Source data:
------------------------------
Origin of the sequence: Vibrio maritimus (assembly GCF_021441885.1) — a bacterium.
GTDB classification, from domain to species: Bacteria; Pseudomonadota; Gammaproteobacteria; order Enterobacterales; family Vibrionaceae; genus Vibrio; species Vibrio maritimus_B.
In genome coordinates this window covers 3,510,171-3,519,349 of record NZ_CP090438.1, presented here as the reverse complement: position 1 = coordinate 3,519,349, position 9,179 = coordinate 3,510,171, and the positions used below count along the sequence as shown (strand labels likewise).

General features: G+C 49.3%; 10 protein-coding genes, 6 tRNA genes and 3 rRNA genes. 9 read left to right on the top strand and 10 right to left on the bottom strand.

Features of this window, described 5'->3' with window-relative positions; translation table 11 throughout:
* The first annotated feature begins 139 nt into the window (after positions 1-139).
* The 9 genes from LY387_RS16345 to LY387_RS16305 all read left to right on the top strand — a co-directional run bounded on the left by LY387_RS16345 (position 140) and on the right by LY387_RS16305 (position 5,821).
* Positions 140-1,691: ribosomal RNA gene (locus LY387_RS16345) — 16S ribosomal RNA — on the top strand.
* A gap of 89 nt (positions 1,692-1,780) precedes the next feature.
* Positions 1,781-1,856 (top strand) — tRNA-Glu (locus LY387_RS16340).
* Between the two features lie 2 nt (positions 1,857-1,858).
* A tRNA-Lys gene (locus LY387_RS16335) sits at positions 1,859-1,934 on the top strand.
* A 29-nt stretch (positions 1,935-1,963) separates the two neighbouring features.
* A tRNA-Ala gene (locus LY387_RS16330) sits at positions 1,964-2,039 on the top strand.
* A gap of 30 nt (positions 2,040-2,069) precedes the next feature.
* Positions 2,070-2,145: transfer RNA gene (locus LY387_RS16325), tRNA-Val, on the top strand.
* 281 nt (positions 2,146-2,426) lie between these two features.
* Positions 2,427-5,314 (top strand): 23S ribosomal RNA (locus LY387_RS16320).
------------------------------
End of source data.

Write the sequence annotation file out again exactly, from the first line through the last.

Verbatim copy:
Origin of the sequence: Vibrio maritimus (assembly GCF_021441885.1) — a bacterium.
GTDB classification, from domain to species: Bacteria; Pseudomonadota; Gammaproteobacteria; order Enterobacterales; family Vibrionaceae; genus Vibrio; species Vibrio maritimus_B.
In genome coordinates this window covers 3,510,171-3,519,349 of record NZ_CP090438.1, presented here as the reverse complement: position 1 = coordinate 3,519,349, position 9,179 = coordinate 3,510,171, and the positions used below count along the sequence as shown (strand labels likewise).

General features: G+C 49.3%; 10 protein-coding genes, 6 tRNA genes and 3 rRNA genes. 9 read left to right on the top strand and 10 right to left on the bottom strand.

Features of this window, described 5'->3' with window-relative positions; translation table 11 throughout:
* The first annotated feature begins 139 nt into the window (after positions 1-139).
* The 9 genes from LY387_RS16345 to LY387_RS16305 all read left to right on the top strand — a co-directional run bounded on the left by LY387_RS16345 (position 140) and on the right by LY387_RS16305 (position 5,821).
* Positions 140-1,691: ribosomal RNA gene (locus LY387_RS16345) — 16S ribosomal RNA — on the top strand.
* A gap of 89 nt (positions 1,692-1,780) precedes the next feature.
* Positions 1,781-1,856 (top strand) — tRNA-Glu (locus LY387_RS16340).
* Between the two features lie 2 nt (positions 1,857-1,858).
* A tRNA-Lys gene (locus LY387_RS16335) sits at positions 1,859-1,934 on the top strand.
* A 29-nt stretch (positions 1,935-1,963) separates the two neighbouring features.
* A tRNA-Ala gene (locus LY387_RS16330) sits at positions 1,964-2,039 on the top strand.
* A gap of 30 nt (positions 2,040-2,069) precedes the next feature.
* Positions 2,070-2,145: transfer RNA gene (locus LY387_RS16325), tRNA-Val, on the top strand.
* 281 nt (positions 2,146-2,426) lie between these two features.
* Positions 2,427-5,314 (top strand): 23S ribosomal RNA (locus LY387_RS16320).